LA Walkability Checklist

The purpose of the Walkability Checklist for Entitlement Review is to guide City of Los Angeles Department of City Planning staff as well as developers, architects, engineers, and all community members in creating enhanced pedestrian movement, access, comfort, and safety– contributing to the walkability of the City.

This Walkability Checklist encourages pursuit of high quality City form, and have been incorporated into the Citywide Design Guidelines. It informs stakeholders about the tools and techniques that improve curb appeal, beauty, and usability through a location-specific approach. Placemaking - the act of designing buildings to make them more attractive to and compatible with the people who use them, is the primary design principle in creating walkable neighborhoods.

The Walkability Checklist provides a list of recommended strategies that institutional projects (i.e. Hospital, Schools, Civic and Cultural uses) should employ to improve the pedestrian environment in the public right-of-way and on private property. Each of the implementation strategies on the Checklist should be considered in a proposed project, although not all will be appropriate in every proposed project. Each project will require a unique approach. While the checklist is neither a requirement nor part of the zoning code, it provides a guide for consistency relating with the policies contained in the General Plan Framework. Incorporating these guidelines into a project’s design will encourage pedestrian activity, more appropriate forms, and placemaking. A project that is walkable is good for business and the environment.

The Checklist is organized by main topics (i.e., Building Orientation). Each topic includes a statement of objectives and goals followed by a list of implementation strategies to be considered for incorporation into a proposed project. The topics begin with public sidewalks, crosswalks and on-street parking; then move to building orientation, on-site parking, and landscaping and finally focus on detailed building features such as lighting and signage. The Appendix contains relevant policies from the General Plan Framework.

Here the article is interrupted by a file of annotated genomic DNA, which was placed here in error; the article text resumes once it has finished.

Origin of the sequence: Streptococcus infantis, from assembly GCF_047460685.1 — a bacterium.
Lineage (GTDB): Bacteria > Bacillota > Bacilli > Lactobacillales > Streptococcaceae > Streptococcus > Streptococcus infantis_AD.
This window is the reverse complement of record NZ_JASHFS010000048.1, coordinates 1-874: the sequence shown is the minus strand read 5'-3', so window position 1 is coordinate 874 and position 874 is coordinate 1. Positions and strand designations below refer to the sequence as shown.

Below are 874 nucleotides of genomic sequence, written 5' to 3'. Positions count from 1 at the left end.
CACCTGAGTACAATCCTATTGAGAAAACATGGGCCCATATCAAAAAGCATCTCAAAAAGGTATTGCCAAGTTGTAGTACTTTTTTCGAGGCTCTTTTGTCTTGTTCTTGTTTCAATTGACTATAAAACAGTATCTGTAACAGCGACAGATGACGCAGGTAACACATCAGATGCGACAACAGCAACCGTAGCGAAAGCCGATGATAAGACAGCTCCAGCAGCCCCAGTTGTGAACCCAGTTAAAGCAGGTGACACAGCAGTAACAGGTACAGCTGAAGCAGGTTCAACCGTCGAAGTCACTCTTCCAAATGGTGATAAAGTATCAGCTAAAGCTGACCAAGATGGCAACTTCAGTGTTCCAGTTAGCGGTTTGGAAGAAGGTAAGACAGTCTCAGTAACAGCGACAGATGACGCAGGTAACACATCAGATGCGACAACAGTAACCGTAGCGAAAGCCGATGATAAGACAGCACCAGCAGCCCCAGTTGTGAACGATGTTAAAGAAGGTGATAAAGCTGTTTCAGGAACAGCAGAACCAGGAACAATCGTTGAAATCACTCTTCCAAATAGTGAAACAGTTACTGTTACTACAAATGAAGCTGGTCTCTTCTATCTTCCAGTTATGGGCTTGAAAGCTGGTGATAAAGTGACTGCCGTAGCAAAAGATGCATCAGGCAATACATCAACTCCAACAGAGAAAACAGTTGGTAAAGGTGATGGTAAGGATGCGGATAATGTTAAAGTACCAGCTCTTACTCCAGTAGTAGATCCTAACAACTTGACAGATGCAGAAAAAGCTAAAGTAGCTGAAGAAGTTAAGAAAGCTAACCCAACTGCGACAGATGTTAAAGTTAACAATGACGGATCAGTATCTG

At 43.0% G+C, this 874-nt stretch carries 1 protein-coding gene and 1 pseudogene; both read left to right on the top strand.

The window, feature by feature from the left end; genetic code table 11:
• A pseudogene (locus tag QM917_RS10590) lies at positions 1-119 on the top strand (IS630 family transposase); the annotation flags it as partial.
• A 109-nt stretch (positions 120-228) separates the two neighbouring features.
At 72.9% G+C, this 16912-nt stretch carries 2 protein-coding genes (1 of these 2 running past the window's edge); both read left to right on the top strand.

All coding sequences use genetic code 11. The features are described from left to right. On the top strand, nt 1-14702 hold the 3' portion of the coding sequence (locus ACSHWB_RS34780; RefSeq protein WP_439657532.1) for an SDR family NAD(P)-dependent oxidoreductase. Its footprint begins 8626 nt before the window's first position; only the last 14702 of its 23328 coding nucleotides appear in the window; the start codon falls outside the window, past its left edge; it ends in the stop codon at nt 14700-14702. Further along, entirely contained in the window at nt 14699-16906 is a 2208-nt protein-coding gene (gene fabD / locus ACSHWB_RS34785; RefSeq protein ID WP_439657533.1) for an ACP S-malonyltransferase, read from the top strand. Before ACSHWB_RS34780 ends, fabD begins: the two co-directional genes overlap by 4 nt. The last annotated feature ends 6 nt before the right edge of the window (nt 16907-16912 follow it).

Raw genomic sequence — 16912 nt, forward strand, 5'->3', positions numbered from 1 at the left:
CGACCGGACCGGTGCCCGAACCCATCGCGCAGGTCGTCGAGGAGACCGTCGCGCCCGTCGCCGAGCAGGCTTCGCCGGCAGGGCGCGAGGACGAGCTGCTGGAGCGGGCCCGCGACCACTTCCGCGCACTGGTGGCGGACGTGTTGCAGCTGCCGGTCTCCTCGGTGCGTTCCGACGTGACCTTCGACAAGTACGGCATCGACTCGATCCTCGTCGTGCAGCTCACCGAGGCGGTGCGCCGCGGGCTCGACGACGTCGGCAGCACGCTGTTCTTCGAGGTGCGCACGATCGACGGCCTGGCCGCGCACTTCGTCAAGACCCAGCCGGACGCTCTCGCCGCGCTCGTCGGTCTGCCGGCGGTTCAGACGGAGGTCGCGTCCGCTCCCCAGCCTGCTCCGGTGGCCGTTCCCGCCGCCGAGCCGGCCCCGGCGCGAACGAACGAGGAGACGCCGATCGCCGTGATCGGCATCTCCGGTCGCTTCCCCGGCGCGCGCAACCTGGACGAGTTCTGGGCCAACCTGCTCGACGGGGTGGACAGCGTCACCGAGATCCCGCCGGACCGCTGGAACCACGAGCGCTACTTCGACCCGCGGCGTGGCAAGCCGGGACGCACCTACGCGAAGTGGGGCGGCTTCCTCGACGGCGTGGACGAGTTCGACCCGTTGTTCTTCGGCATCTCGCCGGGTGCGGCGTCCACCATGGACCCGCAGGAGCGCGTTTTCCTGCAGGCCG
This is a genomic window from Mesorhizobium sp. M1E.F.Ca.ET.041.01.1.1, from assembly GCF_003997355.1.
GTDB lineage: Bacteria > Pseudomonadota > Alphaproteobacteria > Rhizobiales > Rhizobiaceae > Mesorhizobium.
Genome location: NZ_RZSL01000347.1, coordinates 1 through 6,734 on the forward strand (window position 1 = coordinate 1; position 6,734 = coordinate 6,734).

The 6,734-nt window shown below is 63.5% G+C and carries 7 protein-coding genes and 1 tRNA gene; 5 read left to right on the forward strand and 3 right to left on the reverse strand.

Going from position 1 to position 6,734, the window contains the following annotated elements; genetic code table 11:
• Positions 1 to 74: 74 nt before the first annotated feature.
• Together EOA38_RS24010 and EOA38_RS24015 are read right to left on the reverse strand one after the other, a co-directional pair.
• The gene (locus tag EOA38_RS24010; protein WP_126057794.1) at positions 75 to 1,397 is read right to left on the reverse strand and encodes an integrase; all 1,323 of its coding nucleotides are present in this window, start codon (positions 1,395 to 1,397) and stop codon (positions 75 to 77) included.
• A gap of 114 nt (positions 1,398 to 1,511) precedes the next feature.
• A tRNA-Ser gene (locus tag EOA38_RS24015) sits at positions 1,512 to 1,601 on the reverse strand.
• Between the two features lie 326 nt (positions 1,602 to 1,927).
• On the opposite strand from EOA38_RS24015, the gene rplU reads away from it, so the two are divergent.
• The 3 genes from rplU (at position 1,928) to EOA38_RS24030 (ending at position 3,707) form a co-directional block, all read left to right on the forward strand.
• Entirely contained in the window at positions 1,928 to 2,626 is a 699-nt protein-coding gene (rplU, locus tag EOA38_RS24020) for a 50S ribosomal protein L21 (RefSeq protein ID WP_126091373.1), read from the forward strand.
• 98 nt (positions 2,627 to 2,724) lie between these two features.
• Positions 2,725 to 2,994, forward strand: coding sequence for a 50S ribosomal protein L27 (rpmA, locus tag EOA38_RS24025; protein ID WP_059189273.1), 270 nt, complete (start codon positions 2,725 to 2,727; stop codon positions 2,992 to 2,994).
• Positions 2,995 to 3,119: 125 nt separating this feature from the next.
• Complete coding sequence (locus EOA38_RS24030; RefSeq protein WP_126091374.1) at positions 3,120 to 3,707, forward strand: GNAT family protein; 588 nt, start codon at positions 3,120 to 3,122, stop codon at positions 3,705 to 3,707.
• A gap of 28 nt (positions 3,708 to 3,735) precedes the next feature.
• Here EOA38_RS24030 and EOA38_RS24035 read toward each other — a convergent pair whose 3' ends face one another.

Table of Contents

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Chapter 1: Sidewalks

Support ease of pedestrian movement and enrich the quality of the public realm by providing appropriate connections and street furnishings in the public right of way.

  • Delineate the pedestrian corridor
  • Provide for pedestrian safety and comfort
  • Encourage pedestrian travel
  • Create active environments by supporting a variety of pedestrian activities
  • Create, preserve, and enhance neighborhood identity and "platemaking"
  • Comply with governmental regulations for all improvements in the public right-of-way

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Chapter 2: Crosswalks and Street Crossings

Pedestrian safety is the primary concern in designing and managing street crossings. Crossings that are safe, easy to use and well-marked support active, pedestrian-friendly environments and link both sides of the street physically and visually.

  • Appropriately locate street crossings in response to the anticipated traffic flow and convenience of the pedestrian
  • Provide for pedestrian safety and comfort
  • Increase the level of caution of pedestrians and motorists
  • Create a link between the two sides of the street or mark a block’s mid-point or end-point